“However, they are barely making a dent because Basotho products, being at their infancy, cannot receive full attention unless by a store that is designed to give them full attention.”
Such a store doesn’t exist.

She said the idea is not to compete with any of the existing stores because “we are getting into a new territory altogether, we are addressing a different market”.
So listen to Lesiea as she presents some features of the store that will surely persuade you to join the bandwagon:

  1. Customer and producer confidence: The store, she said, will achieve two things.
    First, when they see masses of Lesotho-made products in one place, Basotho customers will slowly grow confidence in them.
    The confidence will shoot to the roof when the customers experience that many of the products made in Lesotho are already way ahead of foreign competitors in terms of quality.
    Secondly, the store will give Basotho producers an assurance that their products have, at least, one store that is willing to take them, dark or blue.
    More production will come from such assurance.
  2. Selling “everything”: The store will sell everything from fruits and vegetables to processed foodstuffs to clothing and building materials (if Thabure car will be in production by then, it will be on the shelves too).
    “Suppose what we want to sell is not locally made, we will never cross the border, any border, to find its equivalence. We will encourage Basotho to produce it until they do.”
  3. We mean business: whereas Basotho are beginning to produce, their products are still all over the place.
    You bump across them in some few willing stores, in expos and trade shows, or as being sold by individual resellers. Those are good efforts, but they are not enough. In fact, many in Lesotho have come to see producing and selling as being more of an art, a hobby, a therapy or a hustling than a business, “so we are seriously moving away from such a casual approach, we mean business this time around.”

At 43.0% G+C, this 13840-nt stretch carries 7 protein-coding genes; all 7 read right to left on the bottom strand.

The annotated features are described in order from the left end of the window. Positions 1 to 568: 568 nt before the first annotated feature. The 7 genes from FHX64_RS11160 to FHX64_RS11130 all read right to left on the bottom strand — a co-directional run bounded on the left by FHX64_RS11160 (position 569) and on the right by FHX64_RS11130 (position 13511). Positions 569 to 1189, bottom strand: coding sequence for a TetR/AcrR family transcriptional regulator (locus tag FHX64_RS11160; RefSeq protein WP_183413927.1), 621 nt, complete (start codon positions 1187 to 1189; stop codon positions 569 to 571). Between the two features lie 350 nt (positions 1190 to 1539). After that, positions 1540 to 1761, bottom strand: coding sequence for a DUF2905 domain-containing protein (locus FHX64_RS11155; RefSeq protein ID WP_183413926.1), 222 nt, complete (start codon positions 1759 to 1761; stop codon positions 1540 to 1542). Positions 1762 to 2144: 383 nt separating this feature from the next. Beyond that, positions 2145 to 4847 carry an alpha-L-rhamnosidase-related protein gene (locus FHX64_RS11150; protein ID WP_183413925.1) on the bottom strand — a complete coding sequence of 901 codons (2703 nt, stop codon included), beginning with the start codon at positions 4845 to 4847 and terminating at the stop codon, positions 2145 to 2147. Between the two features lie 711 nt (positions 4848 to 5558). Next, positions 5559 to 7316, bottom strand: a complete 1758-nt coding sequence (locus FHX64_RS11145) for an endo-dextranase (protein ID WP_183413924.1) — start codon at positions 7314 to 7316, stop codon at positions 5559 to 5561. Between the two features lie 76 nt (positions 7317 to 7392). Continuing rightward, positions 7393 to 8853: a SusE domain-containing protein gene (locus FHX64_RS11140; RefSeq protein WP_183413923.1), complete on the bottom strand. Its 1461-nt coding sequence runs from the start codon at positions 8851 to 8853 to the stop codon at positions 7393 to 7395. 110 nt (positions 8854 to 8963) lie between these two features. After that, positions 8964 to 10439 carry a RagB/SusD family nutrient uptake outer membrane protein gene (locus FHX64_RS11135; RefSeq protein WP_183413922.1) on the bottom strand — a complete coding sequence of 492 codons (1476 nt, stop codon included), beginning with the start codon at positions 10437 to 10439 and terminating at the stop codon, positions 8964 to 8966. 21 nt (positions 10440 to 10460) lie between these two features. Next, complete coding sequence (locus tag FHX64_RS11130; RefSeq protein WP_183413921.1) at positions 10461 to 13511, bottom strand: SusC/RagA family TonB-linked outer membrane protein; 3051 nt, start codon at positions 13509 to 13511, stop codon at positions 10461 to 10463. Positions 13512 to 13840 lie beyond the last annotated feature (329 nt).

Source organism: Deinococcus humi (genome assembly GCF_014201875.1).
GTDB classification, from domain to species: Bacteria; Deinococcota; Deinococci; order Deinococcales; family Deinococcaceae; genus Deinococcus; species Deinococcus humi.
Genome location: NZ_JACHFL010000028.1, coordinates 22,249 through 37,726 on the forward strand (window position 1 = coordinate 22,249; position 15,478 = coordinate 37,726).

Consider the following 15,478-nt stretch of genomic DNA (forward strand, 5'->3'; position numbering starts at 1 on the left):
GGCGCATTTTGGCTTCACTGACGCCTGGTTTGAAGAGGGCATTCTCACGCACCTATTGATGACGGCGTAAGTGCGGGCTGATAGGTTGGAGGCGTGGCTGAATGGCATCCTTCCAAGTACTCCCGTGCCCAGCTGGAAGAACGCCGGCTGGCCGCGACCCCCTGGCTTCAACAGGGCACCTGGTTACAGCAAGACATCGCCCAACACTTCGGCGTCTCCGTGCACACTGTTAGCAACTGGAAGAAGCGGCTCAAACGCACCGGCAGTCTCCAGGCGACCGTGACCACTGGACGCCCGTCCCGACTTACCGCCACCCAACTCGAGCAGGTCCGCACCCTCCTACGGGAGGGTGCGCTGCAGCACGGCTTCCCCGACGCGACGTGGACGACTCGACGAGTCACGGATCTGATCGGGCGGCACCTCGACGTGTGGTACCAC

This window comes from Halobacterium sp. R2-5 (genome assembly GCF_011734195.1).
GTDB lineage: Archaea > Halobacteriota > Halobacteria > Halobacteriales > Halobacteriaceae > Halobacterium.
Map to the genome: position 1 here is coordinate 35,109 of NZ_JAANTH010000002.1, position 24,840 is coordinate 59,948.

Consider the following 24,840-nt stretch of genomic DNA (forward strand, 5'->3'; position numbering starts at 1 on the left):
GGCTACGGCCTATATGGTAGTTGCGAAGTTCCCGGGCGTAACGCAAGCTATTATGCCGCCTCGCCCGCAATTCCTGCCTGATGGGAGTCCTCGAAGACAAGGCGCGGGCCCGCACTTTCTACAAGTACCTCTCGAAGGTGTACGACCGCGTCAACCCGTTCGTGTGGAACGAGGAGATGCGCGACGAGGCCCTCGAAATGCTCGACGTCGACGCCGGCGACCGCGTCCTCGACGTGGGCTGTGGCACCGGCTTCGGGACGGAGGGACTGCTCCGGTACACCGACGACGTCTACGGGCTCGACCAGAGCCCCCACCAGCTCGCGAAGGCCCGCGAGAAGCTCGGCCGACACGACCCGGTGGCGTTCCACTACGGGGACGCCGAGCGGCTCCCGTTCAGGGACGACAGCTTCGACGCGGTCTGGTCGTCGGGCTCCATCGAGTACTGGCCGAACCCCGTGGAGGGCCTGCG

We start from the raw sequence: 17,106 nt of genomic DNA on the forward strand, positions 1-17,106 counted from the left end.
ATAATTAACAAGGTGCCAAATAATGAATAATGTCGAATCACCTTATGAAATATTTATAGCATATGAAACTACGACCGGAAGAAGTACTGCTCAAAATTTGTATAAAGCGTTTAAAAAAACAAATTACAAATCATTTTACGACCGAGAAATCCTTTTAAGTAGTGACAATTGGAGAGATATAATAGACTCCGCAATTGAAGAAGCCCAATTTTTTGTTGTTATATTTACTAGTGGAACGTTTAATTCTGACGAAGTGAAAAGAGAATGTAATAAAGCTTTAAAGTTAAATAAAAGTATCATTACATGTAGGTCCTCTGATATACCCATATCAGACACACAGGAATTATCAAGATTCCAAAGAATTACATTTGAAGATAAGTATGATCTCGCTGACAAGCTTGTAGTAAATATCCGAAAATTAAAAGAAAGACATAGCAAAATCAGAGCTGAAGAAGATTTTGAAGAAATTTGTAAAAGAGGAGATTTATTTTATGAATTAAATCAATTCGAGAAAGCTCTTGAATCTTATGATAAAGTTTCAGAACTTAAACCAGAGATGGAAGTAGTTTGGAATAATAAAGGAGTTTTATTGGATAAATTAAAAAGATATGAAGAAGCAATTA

4. Ownership: So when you enter this store, you could be purchasing a product made by you in a store owned by you. What a difference!
  5. Reasonable standards: the store will only demand reasonable standards. As a struggling Mosotho, try taking your products to some of the local shops and you are, at worst, turned away without reason or, at best, given a long list of standards you must meet before they can take your product.
    “In our case, as long as your products are reasonably of good quality, you are in. NUL Innovation Hub is already testing many Basotho products. We won’t ignore quality, but we won’t use it as a way to prevent Basotho products from growing either.”
  6. A cooperative chainstore: From contributing as little as M50 per month, members will use a continuous financing model to ensure that the store doesn’t just end in Maseru but reaches the ten districts of Lesotho.
    Each branch will start at a medium scale in order to grow along with Basotho products. We won’t ask for investors to come from anywhere, “we will be investors ourselves.”
  7. An export launch pad. “We are often told to export our produce. The obvious question is, if you haven’t convinced your own people to consume your own products, how can you convince people in other lands to do so? Why should they take you seriously?”
    However, the store is not meant to be a local store forever.
    It will be a means by which we export our products to other countries in the future.
    When we export the store to Soweto, we export it along with products from Lesotho.
    Don’t say no because we have seen Chinese shops and Indian shops and, of course, South African shops, filled to the brim with Chinese products and Indian products and South African products in many countries.
    “If they can do it,” Lesiea ended, “so can we.”
    “Because if it is there in some of us, it is there in all of us.”

Own Correspondent

Continue Reading